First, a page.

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Happily Suffering While Worrying and Ignoring Insults

The Word's Worth

Пережиток: relic

I love my mailbag. Sometimes what seem like simple questions turn out to be fascinating problems.

Take this question about the verb pair переживать/пережить. My first reaction was: what’s tough about them? But after about three minutes, I remembered. There are several meanings tucked away in there, and it can be difficult to figure out which one is meant.

In fact, you can really start out on the wrong foot here. You think: the prefix пере- (again) and the root жить (to live). So, it means “to live again,” right?


Actually, the prefix пере- has about a dozen meanings. In the perfective verb пережить, пере- has the sense of doing something completely, all the way through. So, one sense of пережить is to live through something, from start to finish. Его бабушка пережила всю блокаду в Ленинграде (His grandmother lived through the entire blockade in Leningrad.) Мы решили остаться на даче и там пережить зиму (We decided to stay at the dacha and spend the whole winter there.)

The second meaning of пережить is to outlive someone or something. This is similar to other “out-do” verbs like перекричать (to shout louder, to shout over someone). Most of the time this is sad: Моя соседка пережила всех своих друзей и близких (My neighbor has outlived all of her friends and relatives.) But sometimes it is more figurative than literal: Абрамович не только благополучно пережил Ельцина, но при Путине заметно расширил свою империю, придав ей алюминиевый блеск (Abramovich not only successfully outlived Yeltsin, under Putin he noticeably expanded his empire, adding some aluminum shine to it.)

This meaning has given us the noun пережиток, a thing that has outlived something or someone, that is, a relic, vestige or holdover. If you hang around Russia and the former Soviet Union, when you hear this word the first thing that comes to mind is phrases like “преодоление пережитков капитализма в экономике” (overcoming the vestiges of capitalism in the economy). But you might hear phrases like this, too: Всем давно понятно, что бесплатная медицина стала пережитком прошлого и долго не просуществует (Everyone has known for a long time now that free medical care is a holdover from the past and won’t last for long.)

The third meaning of пережить is to endure or experience some event or hardship. Because it’s the perfective form of the verb, the sense is that the person got through it and came out on the other side. This can be the universal lament-celebration of parents when their kids reach adulthood: Худший период подросткового возраста мы, похоже, уже пережили (It looks like we’ve gotten through the worst period of adolescence.) But usually it’s about getting through something terrible: Мы с его постоянной поддержкой и пережили наводнение (With his constant support we got through a flood, too.)

This is a good word for those tough times everyone goes through: И это переживём (We’ll get through this, too.) If that doesn’t sound convincing, you can try the companion phrase: И это пройдёт (This, too, shall pass.)

Most of the time what is experienced is a hardship or pain, but sometimes it’s a good thing: А еще через пару часов моя группа встретила друзей, которые не знали, что наши родители нашлись, и мы вместе снова пережили радость спасения (After a couple of hours my group met some friends who didn’t know that our parents had been found, and together we experienced the joy of their rescue anew.)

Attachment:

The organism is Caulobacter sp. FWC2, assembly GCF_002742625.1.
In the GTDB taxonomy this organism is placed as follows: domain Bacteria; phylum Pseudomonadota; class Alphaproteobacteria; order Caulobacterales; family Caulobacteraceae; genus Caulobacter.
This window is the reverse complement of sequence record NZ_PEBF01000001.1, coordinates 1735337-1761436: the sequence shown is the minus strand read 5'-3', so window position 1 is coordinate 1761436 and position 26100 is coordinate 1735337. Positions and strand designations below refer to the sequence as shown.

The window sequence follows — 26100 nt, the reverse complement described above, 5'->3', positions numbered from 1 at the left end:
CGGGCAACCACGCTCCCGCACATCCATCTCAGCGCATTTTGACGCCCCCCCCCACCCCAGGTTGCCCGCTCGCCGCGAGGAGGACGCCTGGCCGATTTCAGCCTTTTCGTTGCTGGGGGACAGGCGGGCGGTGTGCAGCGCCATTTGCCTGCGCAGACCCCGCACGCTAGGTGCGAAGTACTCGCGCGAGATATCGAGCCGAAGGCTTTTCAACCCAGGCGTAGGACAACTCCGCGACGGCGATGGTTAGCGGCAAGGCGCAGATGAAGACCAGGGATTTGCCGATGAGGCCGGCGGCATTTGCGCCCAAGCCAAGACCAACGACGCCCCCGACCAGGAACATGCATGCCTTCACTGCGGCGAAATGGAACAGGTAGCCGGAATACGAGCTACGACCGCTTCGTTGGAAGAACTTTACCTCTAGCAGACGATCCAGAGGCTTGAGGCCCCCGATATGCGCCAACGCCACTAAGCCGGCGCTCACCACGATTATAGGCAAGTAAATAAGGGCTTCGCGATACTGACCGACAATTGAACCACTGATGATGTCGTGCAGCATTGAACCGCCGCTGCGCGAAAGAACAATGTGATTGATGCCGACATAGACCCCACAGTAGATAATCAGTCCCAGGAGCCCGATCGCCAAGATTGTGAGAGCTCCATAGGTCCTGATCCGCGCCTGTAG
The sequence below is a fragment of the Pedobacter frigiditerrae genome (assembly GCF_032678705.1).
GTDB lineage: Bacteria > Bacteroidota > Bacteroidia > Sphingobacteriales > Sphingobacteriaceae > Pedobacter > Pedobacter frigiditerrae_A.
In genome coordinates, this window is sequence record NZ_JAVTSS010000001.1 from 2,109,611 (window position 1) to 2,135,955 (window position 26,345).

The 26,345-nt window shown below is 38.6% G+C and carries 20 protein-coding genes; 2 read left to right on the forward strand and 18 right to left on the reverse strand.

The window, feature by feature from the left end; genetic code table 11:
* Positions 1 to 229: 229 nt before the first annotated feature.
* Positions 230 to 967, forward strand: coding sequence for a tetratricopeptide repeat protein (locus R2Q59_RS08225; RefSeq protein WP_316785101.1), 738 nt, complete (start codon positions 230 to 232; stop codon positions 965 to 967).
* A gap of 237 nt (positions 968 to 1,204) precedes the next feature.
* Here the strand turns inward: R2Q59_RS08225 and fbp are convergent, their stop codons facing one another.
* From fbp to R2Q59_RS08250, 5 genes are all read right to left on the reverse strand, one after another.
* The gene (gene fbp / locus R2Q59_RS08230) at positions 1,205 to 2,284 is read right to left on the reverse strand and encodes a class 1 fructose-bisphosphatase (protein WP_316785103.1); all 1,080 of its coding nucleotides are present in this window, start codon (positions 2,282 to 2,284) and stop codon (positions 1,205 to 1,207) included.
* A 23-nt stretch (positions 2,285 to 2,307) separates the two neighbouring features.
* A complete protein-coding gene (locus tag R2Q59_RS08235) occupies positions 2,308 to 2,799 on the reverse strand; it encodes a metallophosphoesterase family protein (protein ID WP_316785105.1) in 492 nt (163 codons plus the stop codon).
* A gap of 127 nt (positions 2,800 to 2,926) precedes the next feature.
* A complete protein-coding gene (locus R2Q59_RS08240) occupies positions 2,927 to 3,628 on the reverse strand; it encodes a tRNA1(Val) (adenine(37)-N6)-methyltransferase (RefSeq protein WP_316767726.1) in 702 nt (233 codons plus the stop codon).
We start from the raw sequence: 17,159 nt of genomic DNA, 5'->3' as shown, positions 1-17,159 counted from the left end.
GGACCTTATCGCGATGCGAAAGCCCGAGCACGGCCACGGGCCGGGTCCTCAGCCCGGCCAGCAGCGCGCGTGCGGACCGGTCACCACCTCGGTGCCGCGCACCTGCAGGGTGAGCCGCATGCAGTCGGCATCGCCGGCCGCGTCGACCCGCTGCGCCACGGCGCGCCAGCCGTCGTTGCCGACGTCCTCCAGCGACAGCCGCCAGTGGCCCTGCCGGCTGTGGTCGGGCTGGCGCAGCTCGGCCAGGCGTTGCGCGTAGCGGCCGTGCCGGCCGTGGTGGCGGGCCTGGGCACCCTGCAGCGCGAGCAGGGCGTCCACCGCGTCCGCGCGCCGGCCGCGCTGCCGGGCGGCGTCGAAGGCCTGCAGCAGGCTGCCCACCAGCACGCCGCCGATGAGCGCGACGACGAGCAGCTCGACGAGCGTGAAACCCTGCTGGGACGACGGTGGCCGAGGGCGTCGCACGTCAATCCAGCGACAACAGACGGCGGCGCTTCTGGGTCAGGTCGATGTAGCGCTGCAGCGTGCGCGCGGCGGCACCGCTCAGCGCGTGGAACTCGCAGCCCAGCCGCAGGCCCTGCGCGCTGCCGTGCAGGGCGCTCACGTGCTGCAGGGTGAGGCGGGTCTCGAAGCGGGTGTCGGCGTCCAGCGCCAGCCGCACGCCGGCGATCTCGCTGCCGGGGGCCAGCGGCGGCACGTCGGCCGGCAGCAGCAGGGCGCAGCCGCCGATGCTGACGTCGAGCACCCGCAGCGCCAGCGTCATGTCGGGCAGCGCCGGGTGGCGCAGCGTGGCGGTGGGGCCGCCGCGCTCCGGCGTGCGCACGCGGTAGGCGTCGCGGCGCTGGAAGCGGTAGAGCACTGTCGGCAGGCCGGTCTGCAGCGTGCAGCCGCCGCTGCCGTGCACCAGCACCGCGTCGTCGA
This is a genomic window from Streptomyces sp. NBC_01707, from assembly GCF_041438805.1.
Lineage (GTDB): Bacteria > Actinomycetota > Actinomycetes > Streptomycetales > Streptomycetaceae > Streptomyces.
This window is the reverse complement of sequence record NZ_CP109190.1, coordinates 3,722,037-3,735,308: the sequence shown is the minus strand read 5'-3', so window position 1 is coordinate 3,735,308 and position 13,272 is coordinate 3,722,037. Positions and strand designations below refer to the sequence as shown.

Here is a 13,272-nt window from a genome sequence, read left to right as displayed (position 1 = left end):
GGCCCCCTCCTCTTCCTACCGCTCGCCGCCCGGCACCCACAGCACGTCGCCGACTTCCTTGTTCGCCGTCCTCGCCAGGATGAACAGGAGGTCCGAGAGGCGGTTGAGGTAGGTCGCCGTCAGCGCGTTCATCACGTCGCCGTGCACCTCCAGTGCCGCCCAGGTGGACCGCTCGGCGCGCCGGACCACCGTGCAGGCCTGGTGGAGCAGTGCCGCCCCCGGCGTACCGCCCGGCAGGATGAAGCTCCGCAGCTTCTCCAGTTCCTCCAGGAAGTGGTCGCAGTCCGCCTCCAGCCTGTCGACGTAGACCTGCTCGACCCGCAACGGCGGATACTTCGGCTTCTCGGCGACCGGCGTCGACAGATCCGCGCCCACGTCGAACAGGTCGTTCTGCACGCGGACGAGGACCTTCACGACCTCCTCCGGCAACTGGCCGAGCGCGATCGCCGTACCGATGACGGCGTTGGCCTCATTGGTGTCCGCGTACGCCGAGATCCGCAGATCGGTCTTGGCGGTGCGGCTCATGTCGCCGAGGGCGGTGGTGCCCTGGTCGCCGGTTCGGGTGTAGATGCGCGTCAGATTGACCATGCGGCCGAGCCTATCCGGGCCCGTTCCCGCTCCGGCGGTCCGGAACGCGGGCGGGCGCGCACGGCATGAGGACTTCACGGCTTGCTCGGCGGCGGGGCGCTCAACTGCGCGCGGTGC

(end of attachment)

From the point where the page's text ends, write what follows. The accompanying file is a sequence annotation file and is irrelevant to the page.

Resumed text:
Finally, пережить is what you do with insults and bad behavior: you just ignore them. Or rather, this is what you do unless you are a certain president or a Twitter freak. Он не смог пережить обиды. (He couldn’t let the insults go.)

I think part of the confusion with this verb pair is that the perfective and imperfective meanings are quite different and consequently translated quite differently, so it almost seems like separate verbs. But this is just a cool and vivid example of how aspect (вид) works. If the perfective version пережить is about getting through something, the imperfective version переживать is about being in the midst of something, as it were. So a phrase like “я так переживаю” means that you haven’t gotten through a hardship — you’re experiencing it. It means “I’m so upset!”

You can also be upset for someone else, that is, worry about them. So when your teens go off on a camping trip and the weather turns wet and cold, you moan: Переживаю за ребят! (I’m worried about the kids!)

And like the perfective form, переживать can occasionally be about experiencing something good: Прекрасное, весёлое кино, которое не стыдно пересматривать по множеству раз и переживать ощущения заново (It’s a wonderful, funny movie that I’m not ashamed of watching many times so that I can enjoy the experience again and again.)

And finally, the imperfective verb has given us the noun переживание, which is any kind of stress, trial, tribulation, angst, or strong emotional reaction. When times are tough and you are upset all the time, it messes up your psyche and your health: Не курить не получается: переживания за всё, что происходит, каждую минуту портят нервы (I can’t quit smoking. The stress over everything going on wreaks havoc with my nerves every second!)

To sum up, пережить and переживать mean to get through, outlive, endure, suffer, experience, enjoy, worry, freak out, and put up with. Now, what was the problem again?

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